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[News]Africa famine: soaring food prices intensifying crisis

Suzanne Goldenberg, US environment correspondent

guardian.co.uk,

Tuesday 16 August 2011 11.24 BST


Shortages and near-historic prices for staples such as corn, wheat and
sugar have magnified the impact of the drought now ravaging the Horn
of Africa, the Food Price Watch report said.

“While the emergency in the Horn of Africa was triggered by prolonged
droughts, especially in areas struggling with conflict and internal
displacement such as Somalia, food prices that are near the record
high levels seen in 2008 also contributed to the situation,” the bank
said in a statement.

More than 12 million people are in urgent need of humanitarian
assistance in the Horn of Africa, the report said. In some areas of
Somalia, more than 40% of children under five are suffering from acute
malnutrition.

The report also warned that production of biofuels – specifically
America’s production of corn ethanol – was contributing to rising food
prices.

In global terms, food prices last month were on average 33% higher
than a year ago, the report warned. Corn, or maize, has risen by 84%;
sugar 62% and wheat 55%.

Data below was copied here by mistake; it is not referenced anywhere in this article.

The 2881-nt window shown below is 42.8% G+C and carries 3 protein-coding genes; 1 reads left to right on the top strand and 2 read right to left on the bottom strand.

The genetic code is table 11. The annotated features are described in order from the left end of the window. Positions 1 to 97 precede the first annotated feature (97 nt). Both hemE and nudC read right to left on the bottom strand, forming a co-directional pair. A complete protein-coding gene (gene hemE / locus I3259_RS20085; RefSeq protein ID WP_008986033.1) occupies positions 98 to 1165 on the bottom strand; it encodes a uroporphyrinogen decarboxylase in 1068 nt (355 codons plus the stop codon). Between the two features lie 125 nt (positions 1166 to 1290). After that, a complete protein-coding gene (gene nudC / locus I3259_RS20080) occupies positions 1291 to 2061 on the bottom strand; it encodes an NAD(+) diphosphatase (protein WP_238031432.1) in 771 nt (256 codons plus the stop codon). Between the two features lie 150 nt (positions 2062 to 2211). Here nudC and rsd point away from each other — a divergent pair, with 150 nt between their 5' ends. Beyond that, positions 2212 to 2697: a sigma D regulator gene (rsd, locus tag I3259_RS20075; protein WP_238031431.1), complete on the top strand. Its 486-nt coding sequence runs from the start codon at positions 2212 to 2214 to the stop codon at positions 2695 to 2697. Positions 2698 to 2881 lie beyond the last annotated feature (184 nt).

But the price rises were particularly severe in Africa. Corn prices
doubled in Kampala, Mogadishu and Kigali over the last year, the
report said.

Sorghum prices have increased more than fourfold, 240%, over last year
in parts of Somalia, the report said.

It blamed the soaring prices on poor local harvests as well as
shrinking global food stocks.

The report said corn stocks were at their lowest levels since the
1970s creating a situation in which “even small shortfalls in yields
can have an amplified effects on prices”, the report warned.

US production of corn ethanol – which the report said rose by 8% in
the first three months of this year – was also eating into supplies.

“Another factor that adds to the potential upward pressure on the
price of maize is the diversion into the production of biofuels,” the
report said.

Aid organisations have also connected rising food prices to the use of
food crops for energy.

Some prices had fallen back slightly since last February, but the bank
warned the volatility still left the most vulnerable populations, in
the Horn of Africa, dangerously exposed.

“Persistently high food prices and low food stocks indicate that we’re
still in the danger zone,” the bank’s president, Robert Zoellick, said
in a statement.

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